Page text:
How to Determine & Calculate OASDI Taxable Wages

Your OASDI taxable wages are your earnings that are subject to OASDI tax, which is also called Social Security tax. Your taxable wages for OASDI purposes might be either your gross wages or your wages after applicable deductions. OASDI is short for the federal Old Age, Survivors and Disability Insurance program.

To calculate your OASDI taxable wages, you can do some math manually or consult a tax withholding calculator. Read on to learn about the current Social Security tax rate as well as how to calculate the wages subject to it.

Determining Your Gross Wages

Before you determine taxable wages for OASDI purposes, you must determine your gross wages; this is your entire pay before deductions. Gross pay includes your regular hourly wages or salary, plus additional compensation such as bonuses, commission, overtime or retroactive pay for salary or wage increases. After you figure your gross wages, determine what’s taxable.

Understanding OASDI Exclusions

If you have nontaxable wages or deductions that are excluded from OASDI tax, do not include them in your wages when calculating the tax. Nontaxable wages include employee business expenses, such as mileage, lodging and meal reimbursements paid under an employer plan that meets Internal Revenue Service regulations. Excluded deductions include employer-sponsored pretax benefits that meet IRS policies, such as qualified health insurance, dependent-care assistance and parking and transportation fees. If necessary, consult your payroll department or the IRS for clarification on wages and deductions which are exempt from OASDI tax.

A simple way to understand taxable wages is to remember that nontaxable wages and pretax deductions subtracted from gross wages, plus taxable benefits equal taxable wages. Taxable benefits are employee benefits that are taxed on an after-tax, instead of pretax, basis.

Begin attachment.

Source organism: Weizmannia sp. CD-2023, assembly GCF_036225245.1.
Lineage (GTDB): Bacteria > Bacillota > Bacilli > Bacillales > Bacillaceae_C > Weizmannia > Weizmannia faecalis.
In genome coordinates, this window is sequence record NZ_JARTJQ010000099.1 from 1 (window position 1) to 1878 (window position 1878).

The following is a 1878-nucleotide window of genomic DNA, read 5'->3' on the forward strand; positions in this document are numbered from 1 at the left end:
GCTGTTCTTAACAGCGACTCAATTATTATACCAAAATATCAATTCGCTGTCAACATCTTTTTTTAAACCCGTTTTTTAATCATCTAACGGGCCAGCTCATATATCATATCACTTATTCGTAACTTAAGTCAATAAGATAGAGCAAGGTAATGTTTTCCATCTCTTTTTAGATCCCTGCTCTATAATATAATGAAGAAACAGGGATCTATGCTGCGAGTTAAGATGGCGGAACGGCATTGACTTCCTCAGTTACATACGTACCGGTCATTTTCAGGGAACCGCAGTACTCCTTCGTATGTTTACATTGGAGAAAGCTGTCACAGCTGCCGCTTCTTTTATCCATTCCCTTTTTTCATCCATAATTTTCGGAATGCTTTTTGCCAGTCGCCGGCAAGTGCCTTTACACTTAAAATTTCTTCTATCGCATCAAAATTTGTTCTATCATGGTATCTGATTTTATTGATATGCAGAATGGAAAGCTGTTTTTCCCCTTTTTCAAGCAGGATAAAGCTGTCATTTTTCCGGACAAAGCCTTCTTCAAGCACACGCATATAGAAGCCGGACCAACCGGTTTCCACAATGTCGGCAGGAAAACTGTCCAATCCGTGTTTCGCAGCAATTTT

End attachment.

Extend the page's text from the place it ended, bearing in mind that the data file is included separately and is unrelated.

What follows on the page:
Using Social Security Tax Rate

According to the Social Security Administration, as of 2020, you would calculate OASDI tax at 6.2 percent of taxable wages up to $137,700 for the year. Let’s say you earn weekly wages of $620, including a mileage reimbursement of $30. You also pay $70 toward your pretax health insurance plan. Subtract $30 and $70 from $620, which leaves $520. Multiply $520 by 0.062 to get $32.24, which is your OASDI tax amount for that week.

If you didn’t have mileage reimbursement and the pretax benefit, the entire $620 would be subject to OASDI tax, making your amount $38.44. Likewise, if you had after-tax benefits instead of pretax benefits, the entire $620 would be subject to OASDI tax.

You can find an OASDI tax calculator online that can show your taxes if you enter your income. A tax withholding calculator will also account for the federal tax withholding percentage and Medicare taxes.

Employee vs. Self-Employed

You may obtain your OASDI tax rate via the Social Security Administration website. Note that as of 2020, your employer pays OASDI tax at 6.2 percent of taxable wages up to $137,700 for the year.

The SSA mentions that self-employed individuals pay the entire amount of 12.4 percent, which is 6.2 percent plus 6.2 percent. When self-employed persons file their federal tax return, they may lower their net income from self-employment by half of their OASDI tax.